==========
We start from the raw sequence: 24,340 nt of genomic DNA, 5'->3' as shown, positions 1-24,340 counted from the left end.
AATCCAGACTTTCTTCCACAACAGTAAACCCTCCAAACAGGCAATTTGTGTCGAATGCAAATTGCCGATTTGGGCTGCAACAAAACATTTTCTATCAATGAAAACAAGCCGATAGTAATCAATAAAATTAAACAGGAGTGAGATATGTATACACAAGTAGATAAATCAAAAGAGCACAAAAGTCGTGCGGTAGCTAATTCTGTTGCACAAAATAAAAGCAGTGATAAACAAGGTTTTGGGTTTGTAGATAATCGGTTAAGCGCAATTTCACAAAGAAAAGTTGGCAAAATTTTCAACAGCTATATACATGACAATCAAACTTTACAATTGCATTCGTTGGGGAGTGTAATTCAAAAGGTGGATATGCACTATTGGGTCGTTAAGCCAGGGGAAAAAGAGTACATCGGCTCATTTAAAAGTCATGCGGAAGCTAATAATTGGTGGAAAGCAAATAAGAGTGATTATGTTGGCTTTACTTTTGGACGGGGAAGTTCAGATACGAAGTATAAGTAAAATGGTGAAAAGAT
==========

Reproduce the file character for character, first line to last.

We start from the raw sequence: 24,340 nt of genomic DNA, 5'->3' as shown, positions 1-24,340 counted from the left end.
AATCCAGACTTTCTTCCACAACAGTAAACCCTCCAAACAGGCAATTTGTGTCGAATGCAAATTGCCGATTTGGGCTGCAACAAAACATTTTCTATCAATGAAAACAAGCCGATAGTAATCAATAAAATTAAACAGGAGTGAGATATGTATACACAAGTAGATAAATCAAAAGAGCACAAAAGTCGTGCGGTAGCTAATTCTGTTGCACAAAATAAAAGCAGTGATAAACAAGGTTTTGGGTTTGTAGATAATCGGTTAAGCGCAATTTCACAAAGAAAAGTTGGCAAAATTTTCAACAGCTATATACATGACAATCAAACTTTACAATTGCATTCGTTGGGGAGTGTAATTCAAAAGGTGGATATGCACTATTGGGTCGTTAAGCCAGGGGAAAAAGAGTACATCGGCTCATTTAAAAGTCATGCGGAAGCTAATAATTGGTGGAAAGCAAATAAGAGTGATTATGTTGGCTTTACTTTTGGACGGGGAAGTTCAGATACGAAGTATAAGTAAAATGGTGAAAAGAT